Jeff Wieser remembers how, as a newly elected member of the Westport Representative Town Meeting nearly a dozen years ago, he carried his cellphone on his daily runs so he could document the plastic bag litter strewn around his coastal town.
Wieser’s photos became part of the debate the town was having as it considered a ban on single-use plastic bags – those checkout freebies that come mainly from grocery stores.
“Plastic bag trash is very, very noticeable,” Wieser said. “The goal was to change behavior to get people to use reusable bags. It was about reducing a very reducible item out of the waste stream.”
The ban, the first in the state since a short-lived one in New Haven in the early 1990s, passed 28-to-5 in September 2008 and has been in effect for exactly 10 years.
“I like to say the world has not ended in Westport,” Wieser said.
More than a few communities have noticed, and several neighboring towns have now passed similar bans, some just going into effect or due to take effect in a few months. Many more around the state are considering them.
Even more notably – in this legislative session, 19 bills with some sort of statewide plan to reduce plastic bag use have been filed. Those bills were already prompting serious discussions and compromises about how to accommodate interested parties – which means just about everyone in the state – when Gov. Ned Lamont chimed in with his own proposal.
And that’s when the trouble started.
As part of his revenue package, Lamont is recommending a statewide 10-cent per bag tax on plastic bags, with all the money going to the state. The proposal is unlike any of the hundreds of plastic bag measures around the country. It’s already raised not only eyebrows, but also ire.
“I don’t want to have a plastic bag ban broken from the beginning,” said Wayne Pesce, president of the Connecticut Food Association.
Pesce’s organization has come around to supporting statewide legislation to reduce, if not eliminate, single-use bags of all sorts. To that end, he’s been working for months with a coalition that has come up with a detailed plan. But it’s not the one the governor seems to want.
Among the many contentious issues they’ve worked through are whether to ban single-use plastic bags or to put a price on them to disincentivize their use, and whether to include paper bags in the measure to keep people from simply switching from plastic to paper. Paper costs retailers much more – a penny or so for plastic versus as much as 10 cents for paper. Paper is also far more limited in terms of re-use and its overall carbon footprint from manufacture to disposal is bigger than plastic.
“I don’t want to have a plastic bag ban broken from the beginning.”
President, Connecticut Food Association
There are also concerns that a tax on plastic bags would be regressive, affecting low-income people more. That the governor is pitching a plastic bag tax as a “sin” tax isn’t helping much with public relations since the bags principally involve a product used with the most basic of human needs – food.
Pesce called the governor’s move “a curveball.”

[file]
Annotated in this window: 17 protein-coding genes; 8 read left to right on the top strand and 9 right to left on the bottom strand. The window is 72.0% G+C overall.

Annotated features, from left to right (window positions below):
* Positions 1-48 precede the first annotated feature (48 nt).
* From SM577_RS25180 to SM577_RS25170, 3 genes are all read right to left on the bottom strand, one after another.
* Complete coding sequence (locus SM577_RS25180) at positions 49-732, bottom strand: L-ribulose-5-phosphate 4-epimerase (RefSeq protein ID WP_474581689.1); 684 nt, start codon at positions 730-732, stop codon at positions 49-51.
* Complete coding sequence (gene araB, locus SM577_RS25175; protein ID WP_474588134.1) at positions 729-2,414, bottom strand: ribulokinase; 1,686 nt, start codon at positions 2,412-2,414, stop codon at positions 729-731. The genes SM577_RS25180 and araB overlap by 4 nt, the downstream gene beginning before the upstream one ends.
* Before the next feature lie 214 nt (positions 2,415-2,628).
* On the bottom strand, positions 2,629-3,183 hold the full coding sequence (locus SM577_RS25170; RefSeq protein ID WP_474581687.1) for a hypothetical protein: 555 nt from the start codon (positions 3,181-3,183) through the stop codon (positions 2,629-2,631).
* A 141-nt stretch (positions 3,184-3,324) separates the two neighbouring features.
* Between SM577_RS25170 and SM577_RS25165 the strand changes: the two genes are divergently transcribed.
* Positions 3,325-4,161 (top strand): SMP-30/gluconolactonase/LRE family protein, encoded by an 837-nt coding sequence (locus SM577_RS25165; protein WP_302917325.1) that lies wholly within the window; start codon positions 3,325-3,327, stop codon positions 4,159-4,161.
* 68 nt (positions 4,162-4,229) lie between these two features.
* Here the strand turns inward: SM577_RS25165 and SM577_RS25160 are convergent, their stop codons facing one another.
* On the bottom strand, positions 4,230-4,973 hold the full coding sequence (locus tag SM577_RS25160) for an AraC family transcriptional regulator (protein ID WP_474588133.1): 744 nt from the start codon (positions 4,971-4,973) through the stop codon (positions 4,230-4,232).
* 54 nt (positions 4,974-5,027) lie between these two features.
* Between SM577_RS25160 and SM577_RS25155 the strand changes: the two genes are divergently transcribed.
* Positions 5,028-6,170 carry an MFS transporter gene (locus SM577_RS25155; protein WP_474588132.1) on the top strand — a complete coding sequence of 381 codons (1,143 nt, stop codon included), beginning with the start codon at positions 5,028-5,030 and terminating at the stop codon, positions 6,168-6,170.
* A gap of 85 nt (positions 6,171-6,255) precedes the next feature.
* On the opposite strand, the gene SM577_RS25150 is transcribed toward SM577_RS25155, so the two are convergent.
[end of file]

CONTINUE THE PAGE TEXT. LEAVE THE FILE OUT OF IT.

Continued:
“We didn’t see that coming,” he said.
The many problems with plastic bags
For starters – Americans use a lot of them. As of about 2014, the most recent data available, we use more than 103 billion bags a year.
In Connecticut, waste analyses done for the Department of Energy and Environmental Protection in 2010 and 2015 showed that plastic merchandise bags increased from 0.5 percent, or nearly 12,000 tons, of municipal solid waste in 2010, to 0.7 percent, or nearly 17,000 tons, in 2015.
Plastic film, which includes bags, was found to constitute 1.4 percent of the curbside recycling stream in 2015. But you can’t even get rid of bags that way. They get caught in the recycling machinery, slowing the process because they have to get untangled and fished out, if they don’t break the machines entirely. And they wind up contaminating the rest of the recycling, making all of it non-recyclable.
“Bags that go into curbside recycling can never be recycled,” said Lee Sawyer, DEEP’s director of materials management planning. “They only add to the cost.”
Bags can be recycled separately, however, and some grocery stores provide recycling bins for that purpose. But they are not well used. And, with China cutting back on the recyclable material it purchases from the U.S., that may cease to be an option.
Even if people manage to re-use these thin, easily torn bags, sooner or later they have to be tossed – whether they’re loaded with trash, dog poop, or nothing. If you toss the bags out in the trash, in Connecticut that means they will either be burned in a waste to energy facility or hauled to an out-of-state landfill.
If the bags fail to make it into any of these waste streams, they have a tendency to blow around – winding up along roadsides, entangled in trees, utility poles, and storm drains, or littering beaches before ultimately ending up in the water.
“What starts off as a little problem becomes a marine debris problem,” said Sawyer. “Single-use plastic bags are completely unnecessary. There are better alternatives readily available.”
Beach cleanups conducted by the Connecticut Fund for the Environment in 2017 recorded 1,146 grocery bags from 61 cleanups over 57.6 miles of beach. In 2018, there were 1,099 grocery bags from 50 cleanups over 65.35 miles.
Many alarms have been sounded about the amount of plastic that’s turning up in oceans worldwide. And while photos of marine life with plastic bags in their stomachs or intestines have become Internet staples, it’s thought that the bulk of ocean plastic, by far, comes from plastics other than bags – namely packaging and bottles.